Penna argued that the "release" was of no force or effect because it was completed by one without the actual or apparent authority to do so, and also, the release can be invalidated because of economic duress and because of mutual mistake.
The CBCA (Civilian Board of Contract Appeals) concluded that the release was enforceable and it precluded the contractor from pursuing and prevailing upon the claim. The release bore the signature of the Penna's president. The president was aware that the individual who completed the release on behalf of the contract had his signature stamp; he thus had endowed her with actual and/or apparent authority to use the signature. The CBCA denied the claim. In its decision, the Board wrote:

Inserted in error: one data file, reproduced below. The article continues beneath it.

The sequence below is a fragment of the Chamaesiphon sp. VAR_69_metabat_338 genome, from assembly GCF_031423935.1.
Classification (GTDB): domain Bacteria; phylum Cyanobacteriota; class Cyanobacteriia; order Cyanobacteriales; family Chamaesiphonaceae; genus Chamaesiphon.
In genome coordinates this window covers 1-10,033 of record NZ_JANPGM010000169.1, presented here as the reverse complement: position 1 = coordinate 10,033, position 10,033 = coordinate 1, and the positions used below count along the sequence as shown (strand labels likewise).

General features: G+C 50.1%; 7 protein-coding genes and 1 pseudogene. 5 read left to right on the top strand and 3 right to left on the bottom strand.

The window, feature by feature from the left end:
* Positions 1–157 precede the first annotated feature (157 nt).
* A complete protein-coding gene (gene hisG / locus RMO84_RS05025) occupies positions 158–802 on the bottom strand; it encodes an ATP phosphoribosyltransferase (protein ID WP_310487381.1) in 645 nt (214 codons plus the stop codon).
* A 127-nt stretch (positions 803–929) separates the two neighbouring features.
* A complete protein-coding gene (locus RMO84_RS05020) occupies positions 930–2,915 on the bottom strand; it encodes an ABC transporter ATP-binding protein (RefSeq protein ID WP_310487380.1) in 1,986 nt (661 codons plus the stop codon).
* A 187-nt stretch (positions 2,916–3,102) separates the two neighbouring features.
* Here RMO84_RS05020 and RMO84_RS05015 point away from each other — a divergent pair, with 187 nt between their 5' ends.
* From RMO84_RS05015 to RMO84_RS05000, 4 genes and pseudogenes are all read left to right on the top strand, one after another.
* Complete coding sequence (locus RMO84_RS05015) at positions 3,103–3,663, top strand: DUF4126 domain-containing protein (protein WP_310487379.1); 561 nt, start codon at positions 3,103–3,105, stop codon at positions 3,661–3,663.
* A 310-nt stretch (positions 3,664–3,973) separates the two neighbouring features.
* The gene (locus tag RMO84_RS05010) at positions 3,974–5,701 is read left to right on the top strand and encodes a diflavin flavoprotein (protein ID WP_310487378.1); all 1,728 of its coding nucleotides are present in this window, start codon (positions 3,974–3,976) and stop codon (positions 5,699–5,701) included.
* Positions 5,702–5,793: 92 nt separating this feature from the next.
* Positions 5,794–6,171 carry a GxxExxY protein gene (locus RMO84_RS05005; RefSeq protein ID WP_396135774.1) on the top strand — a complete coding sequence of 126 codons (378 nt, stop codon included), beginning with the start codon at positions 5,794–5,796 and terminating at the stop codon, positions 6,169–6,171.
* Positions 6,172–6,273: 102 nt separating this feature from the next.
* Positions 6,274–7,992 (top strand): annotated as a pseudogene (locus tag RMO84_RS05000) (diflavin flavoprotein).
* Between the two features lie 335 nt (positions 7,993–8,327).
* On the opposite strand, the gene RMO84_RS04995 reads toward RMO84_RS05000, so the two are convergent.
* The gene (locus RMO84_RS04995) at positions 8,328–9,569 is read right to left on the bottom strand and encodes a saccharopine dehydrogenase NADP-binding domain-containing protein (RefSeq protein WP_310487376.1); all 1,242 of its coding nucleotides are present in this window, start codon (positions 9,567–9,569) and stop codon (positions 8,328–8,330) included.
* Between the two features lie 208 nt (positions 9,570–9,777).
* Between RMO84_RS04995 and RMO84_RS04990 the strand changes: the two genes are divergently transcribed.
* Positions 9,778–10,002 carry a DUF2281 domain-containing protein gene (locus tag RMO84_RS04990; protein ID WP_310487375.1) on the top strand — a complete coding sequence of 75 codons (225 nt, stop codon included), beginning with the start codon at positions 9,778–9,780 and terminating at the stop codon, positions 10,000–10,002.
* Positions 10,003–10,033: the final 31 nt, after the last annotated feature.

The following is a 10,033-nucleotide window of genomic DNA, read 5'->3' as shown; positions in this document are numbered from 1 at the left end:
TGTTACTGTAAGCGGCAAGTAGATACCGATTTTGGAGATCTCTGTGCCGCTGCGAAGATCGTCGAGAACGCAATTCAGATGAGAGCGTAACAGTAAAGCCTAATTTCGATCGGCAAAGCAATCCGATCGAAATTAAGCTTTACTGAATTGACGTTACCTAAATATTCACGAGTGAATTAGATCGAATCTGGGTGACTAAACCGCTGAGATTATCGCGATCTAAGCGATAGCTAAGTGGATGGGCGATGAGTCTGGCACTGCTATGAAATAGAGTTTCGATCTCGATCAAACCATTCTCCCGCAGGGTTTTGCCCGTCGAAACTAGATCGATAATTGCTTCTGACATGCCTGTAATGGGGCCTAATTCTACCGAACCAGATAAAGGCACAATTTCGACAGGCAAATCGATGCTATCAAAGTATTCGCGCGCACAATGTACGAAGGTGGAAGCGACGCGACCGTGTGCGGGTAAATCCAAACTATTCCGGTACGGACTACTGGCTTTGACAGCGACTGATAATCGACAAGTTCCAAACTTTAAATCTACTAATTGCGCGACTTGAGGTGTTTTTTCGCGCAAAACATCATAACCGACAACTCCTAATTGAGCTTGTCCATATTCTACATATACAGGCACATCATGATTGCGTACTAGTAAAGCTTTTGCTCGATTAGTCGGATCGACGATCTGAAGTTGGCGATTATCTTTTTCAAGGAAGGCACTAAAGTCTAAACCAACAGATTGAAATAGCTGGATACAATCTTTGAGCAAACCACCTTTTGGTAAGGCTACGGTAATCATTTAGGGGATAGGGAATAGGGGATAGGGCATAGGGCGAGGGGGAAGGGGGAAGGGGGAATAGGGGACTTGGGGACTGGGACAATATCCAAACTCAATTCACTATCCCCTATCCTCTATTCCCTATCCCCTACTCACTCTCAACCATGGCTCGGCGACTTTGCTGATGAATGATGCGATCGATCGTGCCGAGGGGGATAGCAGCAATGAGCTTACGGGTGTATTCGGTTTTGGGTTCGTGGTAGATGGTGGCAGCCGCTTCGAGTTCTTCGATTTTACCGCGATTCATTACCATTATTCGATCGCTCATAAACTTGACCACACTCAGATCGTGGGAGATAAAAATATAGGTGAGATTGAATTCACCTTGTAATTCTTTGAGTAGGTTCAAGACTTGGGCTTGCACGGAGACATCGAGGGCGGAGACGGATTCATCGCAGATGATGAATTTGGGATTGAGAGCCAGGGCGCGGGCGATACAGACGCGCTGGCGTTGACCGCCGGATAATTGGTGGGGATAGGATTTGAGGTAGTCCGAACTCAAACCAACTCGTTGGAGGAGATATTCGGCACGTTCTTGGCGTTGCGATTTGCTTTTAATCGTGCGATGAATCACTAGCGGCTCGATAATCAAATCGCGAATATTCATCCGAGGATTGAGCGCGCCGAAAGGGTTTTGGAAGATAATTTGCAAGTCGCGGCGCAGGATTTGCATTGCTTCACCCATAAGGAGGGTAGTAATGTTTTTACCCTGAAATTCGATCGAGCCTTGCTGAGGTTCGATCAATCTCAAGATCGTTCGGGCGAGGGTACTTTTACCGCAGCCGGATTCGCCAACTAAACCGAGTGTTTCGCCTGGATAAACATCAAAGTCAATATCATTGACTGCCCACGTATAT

A signature is binding if placed on a document by one with actual or apparent authority to do so. Negligent oversight regarding a signature stamp or electronic signature may result in the binding nature of the signature when appropriately relied upon by a party.The Board went on to state that a company acts through its employees and agents. The president was aware that the employee had the signature stamp; this endowed her with the apparent, if not actual, authority to use it. The contractor proffered no support for a perceived limitation on the use of the stamp. Finally, the Board concluded that the Bureau of Prisons is not at fault for the president's failure to receive, review, or act on information included in its "release".
Read the complete decision here.